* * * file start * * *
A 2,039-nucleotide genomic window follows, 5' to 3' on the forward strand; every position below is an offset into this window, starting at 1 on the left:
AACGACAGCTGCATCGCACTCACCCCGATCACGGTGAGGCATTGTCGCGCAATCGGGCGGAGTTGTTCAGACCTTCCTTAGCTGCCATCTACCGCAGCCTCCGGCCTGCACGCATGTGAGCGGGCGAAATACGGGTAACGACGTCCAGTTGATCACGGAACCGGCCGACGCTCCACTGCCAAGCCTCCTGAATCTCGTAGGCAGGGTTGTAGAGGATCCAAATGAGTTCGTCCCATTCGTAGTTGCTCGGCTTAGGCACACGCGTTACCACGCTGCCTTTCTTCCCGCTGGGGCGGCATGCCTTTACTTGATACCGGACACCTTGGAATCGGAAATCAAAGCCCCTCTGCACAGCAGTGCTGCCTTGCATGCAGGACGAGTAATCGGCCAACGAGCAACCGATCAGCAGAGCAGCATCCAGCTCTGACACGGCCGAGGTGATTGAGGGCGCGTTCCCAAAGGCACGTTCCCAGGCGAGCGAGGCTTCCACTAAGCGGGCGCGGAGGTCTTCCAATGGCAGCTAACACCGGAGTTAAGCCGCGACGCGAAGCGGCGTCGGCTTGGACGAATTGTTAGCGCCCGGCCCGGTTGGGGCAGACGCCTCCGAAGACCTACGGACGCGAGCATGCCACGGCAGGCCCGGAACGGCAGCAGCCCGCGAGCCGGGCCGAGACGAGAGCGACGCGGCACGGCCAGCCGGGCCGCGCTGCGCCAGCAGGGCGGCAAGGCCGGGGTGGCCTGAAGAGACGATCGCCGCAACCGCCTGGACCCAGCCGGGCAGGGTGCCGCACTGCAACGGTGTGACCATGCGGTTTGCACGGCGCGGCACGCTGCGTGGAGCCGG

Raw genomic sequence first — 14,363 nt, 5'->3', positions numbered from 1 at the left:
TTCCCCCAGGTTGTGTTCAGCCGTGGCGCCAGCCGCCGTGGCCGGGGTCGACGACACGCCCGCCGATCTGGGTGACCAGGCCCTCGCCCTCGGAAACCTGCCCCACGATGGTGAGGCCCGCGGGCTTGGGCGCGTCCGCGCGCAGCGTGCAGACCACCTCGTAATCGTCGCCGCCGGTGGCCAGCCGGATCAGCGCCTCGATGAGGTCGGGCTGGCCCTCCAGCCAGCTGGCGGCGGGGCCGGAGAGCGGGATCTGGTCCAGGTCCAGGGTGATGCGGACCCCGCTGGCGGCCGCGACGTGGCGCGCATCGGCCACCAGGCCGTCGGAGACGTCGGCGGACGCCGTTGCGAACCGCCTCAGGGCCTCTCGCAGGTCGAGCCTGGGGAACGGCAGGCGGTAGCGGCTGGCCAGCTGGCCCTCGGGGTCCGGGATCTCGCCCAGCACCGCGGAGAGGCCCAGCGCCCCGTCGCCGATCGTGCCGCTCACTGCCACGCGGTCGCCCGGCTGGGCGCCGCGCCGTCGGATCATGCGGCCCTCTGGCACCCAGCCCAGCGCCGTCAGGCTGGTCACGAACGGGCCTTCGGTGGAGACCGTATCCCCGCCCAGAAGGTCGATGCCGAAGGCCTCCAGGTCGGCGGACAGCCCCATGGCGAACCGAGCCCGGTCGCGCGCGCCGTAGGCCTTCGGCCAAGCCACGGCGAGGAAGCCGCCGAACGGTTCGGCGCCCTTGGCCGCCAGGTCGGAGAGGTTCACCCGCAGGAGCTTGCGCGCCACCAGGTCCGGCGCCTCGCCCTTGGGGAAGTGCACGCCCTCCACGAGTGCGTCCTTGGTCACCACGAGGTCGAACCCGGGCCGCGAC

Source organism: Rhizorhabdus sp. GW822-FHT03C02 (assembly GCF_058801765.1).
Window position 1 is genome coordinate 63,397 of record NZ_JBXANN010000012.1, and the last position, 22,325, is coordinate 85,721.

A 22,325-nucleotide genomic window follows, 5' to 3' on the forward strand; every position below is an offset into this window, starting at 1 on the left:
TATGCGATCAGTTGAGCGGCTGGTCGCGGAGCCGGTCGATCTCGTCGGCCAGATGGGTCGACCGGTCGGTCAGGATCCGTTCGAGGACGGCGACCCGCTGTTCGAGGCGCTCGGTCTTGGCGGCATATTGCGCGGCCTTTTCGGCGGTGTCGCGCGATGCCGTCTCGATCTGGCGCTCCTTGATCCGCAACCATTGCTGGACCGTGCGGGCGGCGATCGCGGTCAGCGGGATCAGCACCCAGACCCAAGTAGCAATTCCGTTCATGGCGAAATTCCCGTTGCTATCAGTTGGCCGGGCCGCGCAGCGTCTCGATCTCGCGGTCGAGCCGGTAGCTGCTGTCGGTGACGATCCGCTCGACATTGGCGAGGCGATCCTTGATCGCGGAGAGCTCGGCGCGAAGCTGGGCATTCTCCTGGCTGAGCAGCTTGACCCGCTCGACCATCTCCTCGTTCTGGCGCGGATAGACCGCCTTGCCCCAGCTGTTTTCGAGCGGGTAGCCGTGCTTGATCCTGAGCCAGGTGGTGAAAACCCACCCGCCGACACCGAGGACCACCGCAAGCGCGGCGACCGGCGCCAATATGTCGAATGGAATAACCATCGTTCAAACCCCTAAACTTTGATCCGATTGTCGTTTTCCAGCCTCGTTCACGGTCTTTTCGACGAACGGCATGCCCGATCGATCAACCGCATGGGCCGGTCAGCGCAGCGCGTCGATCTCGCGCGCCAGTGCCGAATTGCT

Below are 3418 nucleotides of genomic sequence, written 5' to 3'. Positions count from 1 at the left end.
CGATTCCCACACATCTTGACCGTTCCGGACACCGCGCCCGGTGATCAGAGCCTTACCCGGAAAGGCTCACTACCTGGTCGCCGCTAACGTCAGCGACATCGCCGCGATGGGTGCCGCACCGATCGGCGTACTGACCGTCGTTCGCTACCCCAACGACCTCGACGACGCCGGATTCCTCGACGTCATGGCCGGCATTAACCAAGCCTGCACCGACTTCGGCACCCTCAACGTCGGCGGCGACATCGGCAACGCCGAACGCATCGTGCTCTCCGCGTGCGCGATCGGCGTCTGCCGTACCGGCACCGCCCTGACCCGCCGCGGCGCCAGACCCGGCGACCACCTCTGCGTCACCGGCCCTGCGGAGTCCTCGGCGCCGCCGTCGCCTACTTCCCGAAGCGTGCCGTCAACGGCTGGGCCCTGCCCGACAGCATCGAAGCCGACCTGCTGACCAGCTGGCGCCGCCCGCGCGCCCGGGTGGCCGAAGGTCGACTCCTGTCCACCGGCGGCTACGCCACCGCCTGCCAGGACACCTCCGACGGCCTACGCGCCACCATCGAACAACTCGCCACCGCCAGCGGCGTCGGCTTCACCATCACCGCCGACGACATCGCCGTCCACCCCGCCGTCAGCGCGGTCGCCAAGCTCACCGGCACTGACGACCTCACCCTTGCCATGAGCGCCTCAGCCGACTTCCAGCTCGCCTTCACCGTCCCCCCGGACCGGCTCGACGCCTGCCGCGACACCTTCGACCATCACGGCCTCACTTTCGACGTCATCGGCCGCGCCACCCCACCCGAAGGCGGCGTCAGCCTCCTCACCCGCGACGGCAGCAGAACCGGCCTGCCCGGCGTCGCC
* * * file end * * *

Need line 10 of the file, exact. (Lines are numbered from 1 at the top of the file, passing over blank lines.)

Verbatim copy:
CGATTCCCACACATCTTGACCGTTCCGGACACCGCGCCCGGTGATCAGAGCCTTACCCGGAAAGGCTCACTACCTGGTCGCCGCTAACGTCAGCGACATCGCCGCGATGGGTGCCGCACCGATCGGCGTACTGACCGTCGTTCGCTACCCCAACGACCTCGACGACGCCGGATTCCTCGACGTCATGGCCGGCATTAACCAAGCCTGCACCGACTTCGGCACCCTCAACGTCGGCGGCGACATCGGCAACGCCGAACGCATCGTGCTCTCCGCGTGCGCGATCGGCGTCTGCCGTACCGGCACCGCCCTGACCCGCCGCGGCGCCAGACCCGGCGACCACCTCTGCGTCACCGGCCCTGCGGAGTCCTCGGCGCCGCCGTCGCCTACTTCCCGAAGCGTGCCGTCAACGGCTGGGCCCTGCCCGACAGCATCGAAGCCGACCTGCTGACCAGCTGGCGCCGCCCGCGCGCCCGGGTGGCCGAAGGTCGACTCCTGTCCACCGGCGGCTACGCCACCGCCTGCCAGGACACCTCCGACGGCCTACGCGCCACCATCGAACAACTCGCCACCGCCAGCGGCGTCGGCTTCACCATCACCGCCGACGACATCGCCGTCCACCCCGCCGTCAGCGCGGTCGCCAAGCTCACCGGCACTGACGACCTCACCCTTGCCATGAGCGCCTCAGCCGACTTCCAGCTCGCCTTCACCGTCCCCCCGGACCGGCTCGACGCCTGCCGCGACACCTTCGACCATCACGGCCTCACTTTCGACGTCATCGGCCGCGCCACCCCACCCGAAGGCGGCGTCAGCCTCCTCACCCGCGACGGCAGCAGAACCGGCCTGCCCGGCGTCGCC